Going back to work and starting drug therapy... it's an exhausting combination. Combine that with the beginning of a new school year and new fall activities schedule and it becomes a merry go round spinning ever faster. Not really a fun place to be, especially when said drug therapy's side effects include nausea.
I'm in the second half of my first cycle of Sutent; 9 pills to go and I get a 14 day reprieve. The first couple of days were fine, since it was just starting to build up in my system. And while I haven't experienced anything debilitating, I have definitely had effects. My tongue started to develop sores after the first week, causing me to call for a prescription for Magic Mouthwash, my old nemesis of IL-2 days. I HATE HATE HATE that stuff, but I know that it helps, so I have been using it, though not as frequently as I should. Fortunately the sores never became full-blown, but my tongue is definitely sensitive. Hot foods or remotely spicy ones hurt. I have an odd taste in my mouth as well, not exactly metallic, but different. I notice it most when drinking water.
My digestive system is in a bit of an uproar because of the drug too. I had one bout of diarrhea early on, and took something for it, on the advice of my nurse practitioner; luckily it didn't return. Instead I have gas that often feels like it is trapped deep inside me, painfully so at times. It sits low in my abdomen, causing a sensation not unlike menstrual cramps. This is a particularly unfair situation, since the loss of my ovaries was supposed to exempt me from such feelings! And as the time on Sutent passes, I have felt increasing fatigue. I had bloodwork drawn last week and discovered the reason for my fatigue was that my thyroid is moving ever more hypo-... a common side effect. I had my T4 level drawn the day I started treatment; the reading was 4.54, with the normal range being between 0.4 and 5.5uU/mL. My reading on September 8 was 12.46. Wow. No wonder I've been feeling like I am dragging myself around. Hopefully a few days on the higher dose of thyroid medication will put me back to feeling pretty good.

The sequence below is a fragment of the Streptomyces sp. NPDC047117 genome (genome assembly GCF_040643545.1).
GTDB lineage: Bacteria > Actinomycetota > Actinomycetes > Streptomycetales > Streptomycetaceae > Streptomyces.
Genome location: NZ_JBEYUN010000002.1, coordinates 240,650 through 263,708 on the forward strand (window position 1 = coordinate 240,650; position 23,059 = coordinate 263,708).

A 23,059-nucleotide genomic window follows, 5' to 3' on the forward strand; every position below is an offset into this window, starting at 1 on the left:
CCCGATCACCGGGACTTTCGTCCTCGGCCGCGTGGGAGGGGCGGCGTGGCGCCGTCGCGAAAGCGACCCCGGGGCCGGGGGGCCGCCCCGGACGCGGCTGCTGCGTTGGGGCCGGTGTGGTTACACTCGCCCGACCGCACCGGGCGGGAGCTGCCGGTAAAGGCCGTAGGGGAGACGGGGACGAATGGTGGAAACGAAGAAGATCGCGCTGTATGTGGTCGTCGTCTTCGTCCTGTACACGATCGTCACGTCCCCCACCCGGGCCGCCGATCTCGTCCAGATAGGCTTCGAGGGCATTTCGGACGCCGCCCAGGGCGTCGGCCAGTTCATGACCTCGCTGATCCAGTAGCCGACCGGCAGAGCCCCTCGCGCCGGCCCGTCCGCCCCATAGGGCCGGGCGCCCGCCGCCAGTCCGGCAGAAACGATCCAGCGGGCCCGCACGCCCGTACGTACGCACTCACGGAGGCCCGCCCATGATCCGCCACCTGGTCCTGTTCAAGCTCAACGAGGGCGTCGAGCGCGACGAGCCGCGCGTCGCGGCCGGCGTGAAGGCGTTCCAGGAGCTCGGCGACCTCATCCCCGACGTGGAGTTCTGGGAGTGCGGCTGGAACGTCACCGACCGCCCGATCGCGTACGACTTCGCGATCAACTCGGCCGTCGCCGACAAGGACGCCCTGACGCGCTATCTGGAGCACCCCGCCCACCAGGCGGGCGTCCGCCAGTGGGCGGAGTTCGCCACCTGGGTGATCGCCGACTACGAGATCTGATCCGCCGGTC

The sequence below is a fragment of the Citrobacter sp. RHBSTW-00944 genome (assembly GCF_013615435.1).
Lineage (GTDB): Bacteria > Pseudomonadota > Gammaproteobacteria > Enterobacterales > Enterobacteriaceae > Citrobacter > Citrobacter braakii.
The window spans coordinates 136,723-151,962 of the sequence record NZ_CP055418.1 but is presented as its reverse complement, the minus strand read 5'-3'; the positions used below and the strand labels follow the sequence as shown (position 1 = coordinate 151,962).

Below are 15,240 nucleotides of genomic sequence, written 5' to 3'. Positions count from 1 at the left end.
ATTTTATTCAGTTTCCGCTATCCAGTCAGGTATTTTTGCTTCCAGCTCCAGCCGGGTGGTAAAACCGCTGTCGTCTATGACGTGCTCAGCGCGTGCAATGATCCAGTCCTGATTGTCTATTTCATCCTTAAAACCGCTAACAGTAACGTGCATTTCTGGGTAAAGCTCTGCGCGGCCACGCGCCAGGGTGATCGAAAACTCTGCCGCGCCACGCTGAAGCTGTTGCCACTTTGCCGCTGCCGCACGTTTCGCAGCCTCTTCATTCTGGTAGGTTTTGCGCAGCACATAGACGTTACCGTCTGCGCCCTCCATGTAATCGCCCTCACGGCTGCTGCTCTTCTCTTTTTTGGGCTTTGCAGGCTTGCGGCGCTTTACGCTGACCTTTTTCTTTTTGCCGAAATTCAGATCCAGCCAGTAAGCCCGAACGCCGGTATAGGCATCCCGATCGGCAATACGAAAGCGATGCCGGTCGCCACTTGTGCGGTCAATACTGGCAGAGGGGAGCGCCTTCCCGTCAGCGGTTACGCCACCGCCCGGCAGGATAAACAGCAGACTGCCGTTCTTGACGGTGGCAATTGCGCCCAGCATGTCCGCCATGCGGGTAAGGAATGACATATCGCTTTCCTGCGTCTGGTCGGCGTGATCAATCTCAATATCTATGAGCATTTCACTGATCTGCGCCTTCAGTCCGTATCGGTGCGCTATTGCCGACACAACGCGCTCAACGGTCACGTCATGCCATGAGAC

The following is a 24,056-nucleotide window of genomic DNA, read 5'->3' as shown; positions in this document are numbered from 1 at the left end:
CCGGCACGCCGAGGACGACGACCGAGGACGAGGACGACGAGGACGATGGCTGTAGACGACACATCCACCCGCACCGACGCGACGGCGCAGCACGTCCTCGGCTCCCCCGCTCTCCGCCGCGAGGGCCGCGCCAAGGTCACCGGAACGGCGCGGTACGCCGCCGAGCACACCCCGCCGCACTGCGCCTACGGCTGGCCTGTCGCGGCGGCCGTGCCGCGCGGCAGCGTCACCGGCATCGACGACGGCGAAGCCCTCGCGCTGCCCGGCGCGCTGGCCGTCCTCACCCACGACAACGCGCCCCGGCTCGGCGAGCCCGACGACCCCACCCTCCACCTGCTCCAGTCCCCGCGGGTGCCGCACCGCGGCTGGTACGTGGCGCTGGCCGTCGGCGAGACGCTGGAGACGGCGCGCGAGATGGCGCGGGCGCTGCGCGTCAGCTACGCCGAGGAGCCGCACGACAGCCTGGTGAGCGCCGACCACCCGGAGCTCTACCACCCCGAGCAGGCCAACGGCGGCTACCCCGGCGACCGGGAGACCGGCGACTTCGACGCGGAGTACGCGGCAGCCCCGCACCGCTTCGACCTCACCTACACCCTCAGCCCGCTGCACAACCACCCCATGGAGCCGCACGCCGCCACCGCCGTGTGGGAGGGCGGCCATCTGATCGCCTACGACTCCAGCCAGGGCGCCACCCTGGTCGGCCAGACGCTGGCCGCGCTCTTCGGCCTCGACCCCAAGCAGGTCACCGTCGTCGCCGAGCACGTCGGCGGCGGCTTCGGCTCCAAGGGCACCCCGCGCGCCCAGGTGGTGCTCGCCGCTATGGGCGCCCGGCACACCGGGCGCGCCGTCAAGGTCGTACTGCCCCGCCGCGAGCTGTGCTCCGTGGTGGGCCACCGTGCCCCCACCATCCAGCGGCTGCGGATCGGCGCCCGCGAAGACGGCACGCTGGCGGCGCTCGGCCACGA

I try not to comment too much at home about how I'm feeling from Sutent so as not to keep the girls' focus on it. Both had transition at the end of August; Rebecca started second grade and Carly moved to a new room at preschool. They restarted dance classes this week and both are playing rec league soccer this season. Next to add is PSR classes starting next week. So much to do; Jim does a lot of the running around but I am the schedule tracker so I need to make sure we're all aware of who needs to be where, when, and with what
"stuff". In private moments, I do comment on/complain a bit to Jim about side effects I'm experiencing. He's good about listening to me and I know that's what he's there for, but I also sense his increased worry about me. This is the first time I'm really "feeling" like a cancer patient. Obviously I felt pretty crappy during and directly after my IL-2 treatments, but we knew those side effects wouldn't last, and that I would feel better the farther from the treatments I got. This is different. I'm on this drug for the foreseeable future; until either it stops working or I can't tolerate side effects from it, in which case I would be put on a different drug. I think that the reality of my situation has hit me in a new way. Despite all of my surgeries, and my IL-2 treatment, a part of me has been in denial that I actually have this disease. I think that I've been hoping all along that I would be "cured" by either a surgery or the IL-2. And I have never felt like a "sick" person... after having my kidney out, I have never felt unwell due to the cancer. The side effects of the Sutent have changed that, making me feel like someone who is chronically ill. I do understand that I am on my first cycle, and that in time, my side effects can decrease. And I know that while I feel like crap at times, I am still functioning far better than many people I know, even those without cancer. But sometimes when I'm in the middle of feeling unwell, it's difficult to imagine that I might feel better one of these days. This is so hard to describe, and I'm not sure I'm doing a very effective job of it right now, but it's been on my mind.